Re: Early Schnabel Cars


--- In STMFC@..., "John Thompson" <JThomp1945@...> wrote:

Thanks to all (so far). I had seen the reference to 1957 but didn't
know if that was the first such car in the US or not. The Berliner
website includes the following reference, but it's not clear to me
whether it's a Schnabel car or a heavy-duty flat car:

Photo (and blowup detail) accompanying "Interview with Claire I.
Clugh", KEYSTONE, Volume 29, Number 2, Summer 1996, Pages 14-15,
PRRT&HS, FD2 #470245 in Apr 1952 (with Mr. Clugh and another in front
for scale - WOW!).

Does anyone have more information on this reference or on the first
Schnabel cars in the US?

Thanks again,
John Thompson

--- In STMFC@..., <rfederle@> wrote:

I found the excerpt below from the following website:
The PRR FD2 "Queen Mary" flat car was an all welded, 250T capacity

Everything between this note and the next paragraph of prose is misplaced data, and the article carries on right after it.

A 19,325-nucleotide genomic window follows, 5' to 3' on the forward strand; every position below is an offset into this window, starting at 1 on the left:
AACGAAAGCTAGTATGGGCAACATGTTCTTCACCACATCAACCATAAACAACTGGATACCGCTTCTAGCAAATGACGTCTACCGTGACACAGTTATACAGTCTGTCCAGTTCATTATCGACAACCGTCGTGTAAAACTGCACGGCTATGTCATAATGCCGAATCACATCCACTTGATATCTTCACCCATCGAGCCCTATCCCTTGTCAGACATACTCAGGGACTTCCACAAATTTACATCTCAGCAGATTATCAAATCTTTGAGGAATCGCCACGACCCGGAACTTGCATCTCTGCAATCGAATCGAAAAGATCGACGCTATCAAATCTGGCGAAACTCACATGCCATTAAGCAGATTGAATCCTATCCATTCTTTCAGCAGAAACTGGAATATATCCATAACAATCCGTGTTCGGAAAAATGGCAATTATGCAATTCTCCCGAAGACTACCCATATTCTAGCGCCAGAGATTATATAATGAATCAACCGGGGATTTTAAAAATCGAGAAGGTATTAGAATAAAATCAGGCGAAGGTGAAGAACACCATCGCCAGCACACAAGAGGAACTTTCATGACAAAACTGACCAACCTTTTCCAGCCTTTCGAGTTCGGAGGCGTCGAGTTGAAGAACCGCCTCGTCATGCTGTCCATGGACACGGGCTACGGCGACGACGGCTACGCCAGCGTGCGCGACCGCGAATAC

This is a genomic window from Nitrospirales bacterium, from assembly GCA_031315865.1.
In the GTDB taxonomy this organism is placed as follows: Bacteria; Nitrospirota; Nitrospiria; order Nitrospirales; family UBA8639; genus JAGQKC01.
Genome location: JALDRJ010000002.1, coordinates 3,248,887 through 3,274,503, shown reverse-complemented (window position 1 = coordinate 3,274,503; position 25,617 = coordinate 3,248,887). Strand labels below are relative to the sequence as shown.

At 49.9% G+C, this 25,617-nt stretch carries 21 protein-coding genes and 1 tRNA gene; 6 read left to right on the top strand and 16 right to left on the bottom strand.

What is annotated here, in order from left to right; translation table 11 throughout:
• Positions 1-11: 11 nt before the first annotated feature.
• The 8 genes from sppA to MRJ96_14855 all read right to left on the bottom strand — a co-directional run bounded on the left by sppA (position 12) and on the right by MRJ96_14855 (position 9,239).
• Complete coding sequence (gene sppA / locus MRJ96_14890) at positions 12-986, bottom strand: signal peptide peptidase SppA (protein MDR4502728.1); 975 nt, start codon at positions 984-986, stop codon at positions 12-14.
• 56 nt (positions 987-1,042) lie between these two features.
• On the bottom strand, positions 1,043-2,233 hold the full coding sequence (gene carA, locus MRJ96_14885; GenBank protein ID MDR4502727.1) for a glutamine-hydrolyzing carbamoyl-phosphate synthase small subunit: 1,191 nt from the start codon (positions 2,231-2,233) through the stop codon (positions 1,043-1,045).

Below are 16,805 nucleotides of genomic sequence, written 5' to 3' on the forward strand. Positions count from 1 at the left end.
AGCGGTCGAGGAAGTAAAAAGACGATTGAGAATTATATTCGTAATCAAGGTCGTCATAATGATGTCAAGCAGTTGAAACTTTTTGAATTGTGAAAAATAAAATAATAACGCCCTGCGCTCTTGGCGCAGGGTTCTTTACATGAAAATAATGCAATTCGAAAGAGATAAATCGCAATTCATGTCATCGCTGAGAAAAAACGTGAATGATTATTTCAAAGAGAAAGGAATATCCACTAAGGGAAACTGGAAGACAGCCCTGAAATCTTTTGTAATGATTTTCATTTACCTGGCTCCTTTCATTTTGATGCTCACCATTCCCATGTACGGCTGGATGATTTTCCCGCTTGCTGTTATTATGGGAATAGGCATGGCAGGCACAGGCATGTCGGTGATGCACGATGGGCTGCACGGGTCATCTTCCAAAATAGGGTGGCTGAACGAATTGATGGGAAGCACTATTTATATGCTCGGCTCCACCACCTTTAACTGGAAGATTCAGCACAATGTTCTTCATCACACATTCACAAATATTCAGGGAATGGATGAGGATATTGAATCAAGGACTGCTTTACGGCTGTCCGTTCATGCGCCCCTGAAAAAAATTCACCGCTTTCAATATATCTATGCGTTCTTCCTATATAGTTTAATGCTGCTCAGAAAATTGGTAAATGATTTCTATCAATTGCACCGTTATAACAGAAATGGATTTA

depressed-center heavy duty flat. Utilized 4, 4 axle trucks with span
bolsters. Trucks were salvaged from scrapped 8 axle "long distance"
steam locomotive tenders (250F classes - nominal 25k gallon water
capy). Car was also unique in that the span bolsters had a second
well-type body that could be swapped for the normal depressed center
type car body. The well (class FW2), AFAIK, has long been scrapped,
but the FD2 itself survives at the Railroader's Memorial Museum in
Altoona, the city where it was originally built. It was advanced for
it's time, being all-welded when most cars (even of similar type) were
riveted construction. I believe the article you reference makes note
of that fact, as well as the huge amounts of material used (car itself
tops just over 500,000lbs empty itself) and the unique challenges
faced by a workforce who had never previously constructed a fully
welded car, especially, of this scale.

Tim Barney

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